In 1846 the line was extended eastwards with the opening of a new terminus at Edinburgh General Station, later known as Waverley Station (NT258739). This station was planned by Miller and rebuilt in 1866-74 by James Bell (c1808-85) to a design by Charles Jopp (1820-95).
Also in 1846, an rail extension was completed on 1st August from Haymarket to North Bridge Station to join up with the North British Railway. On 5th July 1848, a branch was opened at the Glasgow end, north from Lenzie (Campsie Junction) to Lennoxtown.
The Edinburgh & Glasgow Railway took over various other railway companies. In 1849, it took over the Wilsontown, Morningside & Coltness Railway. On 14th August 1862, it took over the Glasgow, Dumbarton & Helensburgh Railway, and the Alva Railway in 1864. In July the next year, it took over the Monkland Railway. On 1st August that same year, it was itself taken over by the North British Railway. Miller remained in post as engineer to the North British Railway until 1847, a position he shared with Bell from 1844.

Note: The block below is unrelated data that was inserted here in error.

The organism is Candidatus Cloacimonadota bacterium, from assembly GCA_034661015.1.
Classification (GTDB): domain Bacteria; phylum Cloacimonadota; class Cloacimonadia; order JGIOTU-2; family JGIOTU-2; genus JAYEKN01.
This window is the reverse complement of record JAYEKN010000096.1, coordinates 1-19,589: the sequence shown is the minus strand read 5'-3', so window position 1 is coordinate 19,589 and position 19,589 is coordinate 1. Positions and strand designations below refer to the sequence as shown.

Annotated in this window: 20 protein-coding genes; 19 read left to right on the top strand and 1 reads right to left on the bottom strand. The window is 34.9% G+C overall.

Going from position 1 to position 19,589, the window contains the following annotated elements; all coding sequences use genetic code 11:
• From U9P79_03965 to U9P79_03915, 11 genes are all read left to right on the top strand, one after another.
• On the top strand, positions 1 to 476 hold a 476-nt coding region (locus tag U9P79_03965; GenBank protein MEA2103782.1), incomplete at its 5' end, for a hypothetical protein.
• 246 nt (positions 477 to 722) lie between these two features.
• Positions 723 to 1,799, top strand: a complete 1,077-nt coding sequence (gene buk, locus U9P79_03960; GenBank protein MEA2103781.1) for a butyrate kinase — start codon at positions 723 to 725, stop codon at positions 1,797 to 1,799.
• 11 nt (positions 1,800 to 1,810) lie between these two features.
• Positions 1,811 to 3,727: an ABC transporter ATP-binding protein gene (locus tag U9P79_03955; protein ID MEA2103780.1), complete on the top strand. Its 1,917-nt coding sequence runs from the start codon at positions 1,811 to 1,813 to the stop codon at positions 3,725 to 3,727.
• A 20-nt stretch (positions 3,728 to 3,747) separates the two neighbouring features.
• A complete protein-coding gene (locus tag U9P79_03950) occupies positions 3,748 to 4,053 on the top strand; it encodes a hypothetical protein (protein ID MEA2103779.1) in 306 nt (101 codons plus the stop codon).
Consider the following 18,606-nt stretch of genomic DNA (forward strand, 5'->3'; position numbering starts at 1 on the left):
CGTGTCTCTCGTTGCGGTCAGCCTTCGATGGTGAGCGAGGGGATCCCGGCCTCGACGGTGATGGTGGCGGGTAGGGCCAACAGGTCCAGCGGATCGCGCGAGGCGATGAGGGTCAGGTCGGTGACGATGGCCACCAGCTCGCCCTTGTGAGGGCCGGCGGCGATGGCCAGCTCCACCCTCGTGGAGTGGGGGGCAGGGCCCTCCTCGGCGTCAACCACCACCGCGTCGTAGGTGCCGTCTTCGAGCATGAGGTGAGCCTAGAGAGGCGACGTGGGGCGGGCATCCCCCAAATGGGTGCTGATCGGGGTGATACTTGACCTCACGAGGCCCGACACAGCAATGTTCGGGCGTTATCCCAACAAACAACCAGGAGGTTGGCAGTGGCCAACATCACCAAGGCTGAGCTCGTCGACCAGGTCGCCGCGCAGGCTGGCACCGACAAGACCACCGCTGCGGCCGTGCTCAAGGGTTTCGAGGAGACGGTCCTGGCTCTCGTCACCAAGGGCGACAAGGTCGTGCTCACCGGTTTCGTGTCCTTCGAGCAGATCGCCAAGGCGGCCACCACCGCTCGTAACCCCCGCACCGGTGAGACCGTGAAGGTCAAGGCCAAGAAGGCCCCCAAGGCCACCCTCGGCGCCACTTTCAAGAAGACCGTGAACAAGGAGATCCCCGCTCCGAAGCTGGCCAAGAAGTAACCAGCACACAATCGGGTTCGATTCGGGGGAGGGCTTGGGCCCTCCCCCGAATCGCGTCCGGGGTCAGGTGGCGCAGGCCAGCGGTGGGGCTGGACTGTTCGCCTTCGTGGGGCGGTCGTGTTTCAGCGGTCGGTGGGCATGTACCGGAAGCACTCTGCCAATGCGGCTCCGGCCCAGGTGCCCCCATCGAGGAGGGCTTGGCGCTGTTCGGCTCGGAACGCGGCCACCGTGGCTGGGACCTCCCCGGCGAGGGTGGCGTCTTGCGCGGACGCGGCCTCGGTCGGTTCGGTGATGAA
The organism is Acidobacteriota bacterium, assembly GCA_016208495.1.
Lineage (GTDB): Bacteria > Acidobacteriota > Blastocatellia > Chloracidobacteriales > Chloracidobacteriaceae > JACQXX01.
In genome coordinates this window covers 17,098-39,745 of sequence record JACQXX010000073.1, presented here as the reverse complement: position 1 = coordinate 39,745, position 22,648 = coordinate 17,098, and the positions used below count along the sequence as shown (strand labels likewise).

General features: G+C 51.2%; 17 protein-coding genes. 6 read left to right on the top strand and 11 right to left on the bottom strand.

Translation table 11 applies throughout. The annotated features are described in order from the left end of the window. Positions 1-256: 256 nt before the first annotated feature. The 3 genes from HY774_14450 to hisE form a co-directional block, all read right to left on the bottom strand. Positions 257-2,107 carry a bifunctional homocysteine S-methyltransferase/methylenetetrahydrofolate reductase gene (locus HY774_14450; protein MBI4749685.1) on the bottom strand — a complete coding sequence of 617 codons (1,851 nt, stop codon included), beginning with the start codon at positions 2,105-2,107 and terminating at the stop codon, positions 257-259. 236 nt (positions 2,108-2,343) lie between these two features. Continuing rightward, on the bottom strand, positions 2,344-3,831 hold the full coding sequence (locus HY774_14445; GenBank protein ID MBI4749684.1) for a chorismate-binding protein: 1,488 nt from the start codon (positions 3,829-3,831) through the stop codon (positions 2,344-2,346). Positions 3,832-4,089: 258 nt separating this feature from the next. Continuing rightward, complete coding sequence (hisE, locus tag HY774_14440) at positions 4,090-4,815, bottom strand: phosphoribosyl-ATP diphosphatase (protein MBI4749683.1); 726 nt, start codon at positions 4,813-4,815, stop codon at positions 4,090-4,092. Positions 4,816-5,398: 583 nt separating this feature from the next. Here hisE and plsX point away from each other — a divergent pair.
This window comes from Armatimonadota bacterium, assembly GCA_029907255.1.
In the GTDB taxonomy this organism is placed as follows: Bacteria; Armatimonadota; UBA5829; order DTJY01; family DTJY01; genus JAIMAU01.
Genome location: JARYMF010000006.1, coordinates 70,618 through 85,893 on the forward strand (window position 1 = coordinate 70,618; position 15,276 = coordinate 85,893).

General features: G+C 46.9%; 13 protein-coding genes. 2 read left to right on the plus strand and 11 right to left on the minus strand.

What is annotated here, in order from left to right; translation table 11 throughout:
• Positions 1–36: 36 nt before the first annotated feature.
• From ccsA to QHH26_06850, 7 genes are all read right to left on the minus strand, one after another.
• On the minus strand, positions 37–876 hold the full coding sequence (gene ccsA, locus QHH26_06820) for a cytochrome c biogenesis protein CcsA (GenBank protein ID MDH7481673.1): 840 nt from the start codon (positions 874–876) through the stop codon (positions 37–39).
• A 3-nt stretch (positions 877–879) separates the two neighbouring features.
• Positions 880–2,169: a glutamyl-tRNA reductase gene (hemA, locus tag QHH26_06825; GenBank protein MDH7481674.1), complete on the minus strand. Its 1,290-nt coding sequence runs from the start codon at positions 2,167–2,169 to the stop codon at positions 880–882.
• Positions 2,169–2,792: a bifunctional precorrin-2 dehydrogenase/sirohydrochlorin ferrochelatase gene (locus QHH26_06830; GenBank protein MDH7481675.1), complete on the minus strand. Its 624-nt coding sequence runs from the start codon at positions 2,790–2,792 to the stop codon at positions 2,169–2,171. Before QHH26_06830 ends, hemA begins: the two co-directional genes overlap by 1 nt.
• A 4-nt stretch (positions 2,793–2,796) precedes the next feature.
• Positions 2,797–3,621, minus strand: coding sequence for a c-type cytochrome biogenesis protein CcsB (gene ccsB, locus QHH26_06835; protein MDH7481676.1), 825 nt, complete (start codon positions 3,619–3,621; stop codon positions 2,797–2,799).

Queen Street Station was rebuilt 1877-88. It was closed to steam locomotives in 1965. Proposed electrification of the main line between Edinburgh and Glasgow was announced in August 2009.
Contractor: Forbes, Ross & Mitchell
Contractor: John Gibb & Son, Aberdeen
Contractor: Marshall & Co
Research: ECPK
"The Origins of the Scottish Railway System 1722-1844" by C.J.A. Robertson
John Donald Publishers Ltd, Edinburgh, 1983
"An Appreciation of the Professional Work of John Miller CE FRSE (1805-83): Scottish Railway Engineer Extraordinaire" by Roland Paxton, School of the Built Environment, Heriot-Watt University, Edinburgh, 26th July 2005
reference sources   CEH SLB

Edinburgh & Glasgow Railway